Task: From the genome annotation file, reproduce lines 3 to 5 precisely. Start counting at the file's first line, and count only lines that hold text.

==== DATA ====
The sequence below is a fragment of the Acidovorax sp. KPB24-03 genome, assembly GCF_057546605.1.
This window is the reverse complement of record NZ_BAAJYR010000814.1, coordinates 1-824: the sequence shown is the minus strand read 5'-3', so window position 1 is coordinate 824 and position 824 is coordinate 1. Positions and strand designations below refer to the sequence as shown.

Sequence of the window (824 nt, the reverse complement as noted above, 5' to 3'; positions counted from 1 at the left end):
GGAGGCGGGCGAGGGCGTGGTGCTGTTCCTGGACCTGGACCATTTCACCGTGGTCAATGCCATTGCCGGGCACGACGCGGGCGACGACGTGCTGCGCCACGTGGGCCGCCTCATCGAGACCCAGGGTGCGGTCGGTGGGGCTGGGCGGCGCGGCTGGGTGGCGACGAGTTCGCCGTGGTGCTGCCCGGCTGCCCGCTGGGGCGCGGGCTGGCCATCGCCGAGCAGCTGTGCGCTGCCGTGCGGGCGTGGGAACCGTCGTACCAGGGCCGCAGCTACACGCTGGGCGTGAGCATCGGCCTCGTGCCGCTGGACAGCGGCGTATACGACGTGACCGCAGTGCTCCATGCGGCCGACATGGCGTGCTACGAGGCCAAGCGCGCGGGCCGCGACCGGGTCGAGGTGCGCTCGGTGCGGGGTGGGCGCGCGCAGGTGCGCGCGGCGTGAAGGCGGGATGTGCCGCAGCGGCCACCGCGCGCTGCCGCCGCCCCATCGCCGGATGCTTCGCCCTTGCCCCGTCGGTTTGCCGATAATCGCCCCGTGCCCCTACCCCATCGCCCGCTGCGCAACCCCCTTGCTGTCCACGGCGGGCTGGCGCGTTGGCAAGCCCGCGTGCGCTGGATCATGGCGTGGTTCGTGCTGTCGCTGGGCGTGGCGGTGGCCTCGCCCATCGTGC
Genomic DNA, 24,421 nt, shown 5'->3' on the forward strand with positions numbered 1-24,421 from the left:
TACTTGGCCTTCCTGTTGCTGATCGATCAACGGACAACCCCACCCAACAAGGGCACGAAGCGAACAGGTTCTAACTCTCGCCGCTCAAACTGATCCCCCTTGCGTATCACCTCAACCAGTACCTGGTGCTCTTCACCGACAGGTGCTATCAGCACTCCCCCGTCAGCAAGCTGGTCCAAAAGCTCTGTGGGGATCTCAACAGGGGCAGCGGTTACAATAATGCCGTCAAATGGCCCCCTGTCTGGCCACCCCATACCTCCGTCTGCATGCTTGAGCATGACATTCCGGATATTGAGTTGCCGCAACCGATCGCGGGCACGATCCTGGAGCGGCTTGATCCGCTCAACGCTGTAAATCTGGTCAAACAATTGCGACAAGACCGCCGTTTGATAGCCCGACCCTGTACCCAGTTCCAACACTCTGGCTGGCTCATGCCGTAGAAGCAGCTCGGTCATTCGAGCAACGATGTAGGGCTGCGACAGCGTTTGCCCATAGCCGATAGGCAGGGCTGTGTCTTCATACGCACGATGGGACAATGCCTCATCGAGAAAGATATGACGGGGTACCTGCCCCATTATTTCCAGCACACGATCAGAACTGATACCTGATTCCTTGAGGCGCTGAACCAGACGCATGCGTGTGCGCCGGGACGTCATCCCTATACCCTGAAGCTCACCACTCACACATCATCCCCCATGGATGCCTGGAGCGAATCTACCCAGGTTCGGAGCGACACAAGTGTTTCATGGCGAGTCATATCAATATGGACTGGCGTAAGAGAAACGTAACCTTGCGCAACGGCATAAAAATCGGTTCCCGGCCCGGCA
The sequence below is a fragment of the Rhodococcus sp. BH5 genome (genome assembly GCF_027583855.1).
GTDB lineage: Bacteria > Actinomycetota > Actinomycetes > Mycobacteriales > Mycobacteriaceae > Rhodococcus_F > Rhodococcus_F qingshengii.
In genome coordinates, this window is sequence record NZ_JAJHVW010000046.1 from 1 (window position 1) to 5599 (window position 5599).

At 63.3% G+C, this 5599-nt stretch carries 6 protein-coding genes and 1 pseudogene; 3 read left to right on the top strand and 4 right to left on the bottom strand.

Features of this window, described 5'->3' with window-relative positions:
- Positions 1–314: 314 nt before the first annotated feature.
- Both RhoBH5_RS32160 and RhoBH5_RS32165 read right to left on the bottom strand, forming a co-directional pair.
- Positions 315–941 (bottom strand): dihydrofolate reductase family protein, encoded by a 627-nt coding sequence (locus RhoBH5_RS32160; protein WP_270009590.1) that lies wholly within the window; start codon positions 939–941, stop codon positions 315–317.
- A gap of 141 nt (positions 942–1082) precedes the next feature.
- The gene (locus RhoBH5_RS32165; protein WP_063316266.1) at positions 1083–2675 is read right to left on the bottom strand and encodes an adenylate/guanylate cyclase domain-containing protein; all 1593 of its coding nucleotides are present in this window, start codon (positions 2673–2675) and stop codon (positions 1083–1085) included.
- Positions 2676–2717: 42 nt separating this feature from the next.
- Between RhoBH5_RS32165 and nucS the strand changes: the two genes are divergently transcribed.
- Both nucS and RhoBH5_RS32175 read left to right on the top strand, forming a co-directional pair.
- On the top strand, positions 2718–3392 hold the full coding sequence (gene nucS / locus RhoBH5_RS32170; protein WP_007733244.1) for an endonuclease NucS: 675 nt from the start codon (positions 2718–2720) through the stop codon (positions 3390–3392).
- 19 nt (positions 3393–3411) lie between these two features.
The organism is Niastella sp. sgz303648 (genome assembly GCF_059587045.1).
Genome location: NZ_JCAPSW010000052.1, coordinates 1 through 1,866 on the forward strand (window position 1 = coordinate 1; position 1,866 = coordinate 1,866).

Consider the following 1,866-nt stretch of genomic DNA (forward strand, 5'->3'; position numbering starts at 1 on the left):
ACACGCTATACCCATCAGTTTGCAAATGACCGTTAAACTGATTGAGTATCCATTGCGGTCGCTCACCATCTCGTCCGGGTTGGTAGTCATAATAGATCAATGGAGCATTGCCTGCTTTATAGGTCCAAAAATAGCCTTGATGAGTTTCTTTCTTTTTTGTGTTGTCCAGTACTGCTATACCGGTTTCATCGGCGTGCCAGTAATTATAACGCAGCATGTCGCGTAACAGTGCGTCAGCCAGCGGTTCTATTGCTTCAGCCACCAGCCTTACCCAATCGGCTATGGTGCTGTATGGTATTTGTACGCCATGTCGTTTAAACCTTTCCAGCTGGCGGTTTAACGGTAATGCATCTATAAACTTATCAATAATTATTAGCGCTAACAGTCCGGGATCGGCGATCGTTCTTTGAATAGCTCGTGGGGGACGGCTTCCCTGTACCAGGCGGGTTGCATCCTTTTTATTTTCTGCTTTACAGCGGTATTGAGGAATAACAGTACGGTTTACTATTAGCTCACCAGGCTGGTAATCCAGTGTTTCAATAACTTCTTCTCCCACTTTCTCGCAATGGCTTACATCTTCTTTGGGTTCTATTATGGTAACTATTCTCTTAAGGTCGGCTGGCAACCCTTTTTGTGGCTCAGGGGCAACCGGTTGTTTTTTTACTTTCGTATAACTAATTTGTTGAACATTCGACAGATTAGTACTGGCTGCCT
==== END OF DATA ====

Sequence of the window (824 nt, the reverse complement as noted above, 5' to 3'; positions counted from 1 at the left end):
GGAGGCGGGCGAGGGCGTGGTGCTGTTCCTGGACCTGGACCATTTCACCGTGGTCAATGCCATTGCCGGGCACGACGCGGGCGACGACGTGCTGCGCCACGTGGGCCGCCTCATCGAGACCCAGGGTGCGGTCGGTGGGGCTGGGCGGCGCGGCTGGGTGGCGACGAGTTCGCCGTGGTGCTGCCCGGCTGCCCGCTGGGGCGCGGGCTGGCCATCGCCGAGCAGCTGTGCGCTGCCGTGCGGGCGTGGGAACCGTCGTACCAGGGCCGCAGCTACACGCTGGGCGTGAGCATCGGCCTCGTGCCGCTGGACAGCGGCGTATACGACGTGACCGCAGTGCTCCATGCGGCCGACATGGCGTGCTACGAGGCCAAGCGCGCGGGCCGCGACCGGGTCGAGGTGCGCTCGGTGCGGGGTGGGCGCGCGCAGGTGCGCGCGGCGTGAAGGCGGGATGTGCCGCAGCGGCCACCGCGCGCTGCCGCCGCCCCATCGCCGGATGCTTCGCCCTTGCCCCGTCGGTTTGCCGATAATCGCCCCGTGCCCCTACCCCATCGCCCGCTGCGCAACCCCCTTGCTGTCCACGGCGGGCTGGCGCGTTGGCAAGCCCGCGTGCGCTGGATCATGGCGTGGTTCGTGCTGTCGCTGGGCGTGGCGGTGGCCTCGCCCATCGTGC
Genomic DNA, 24,421 nt, shown 5'->3' on the forward strand with positions numbered 1-24,421 from the left: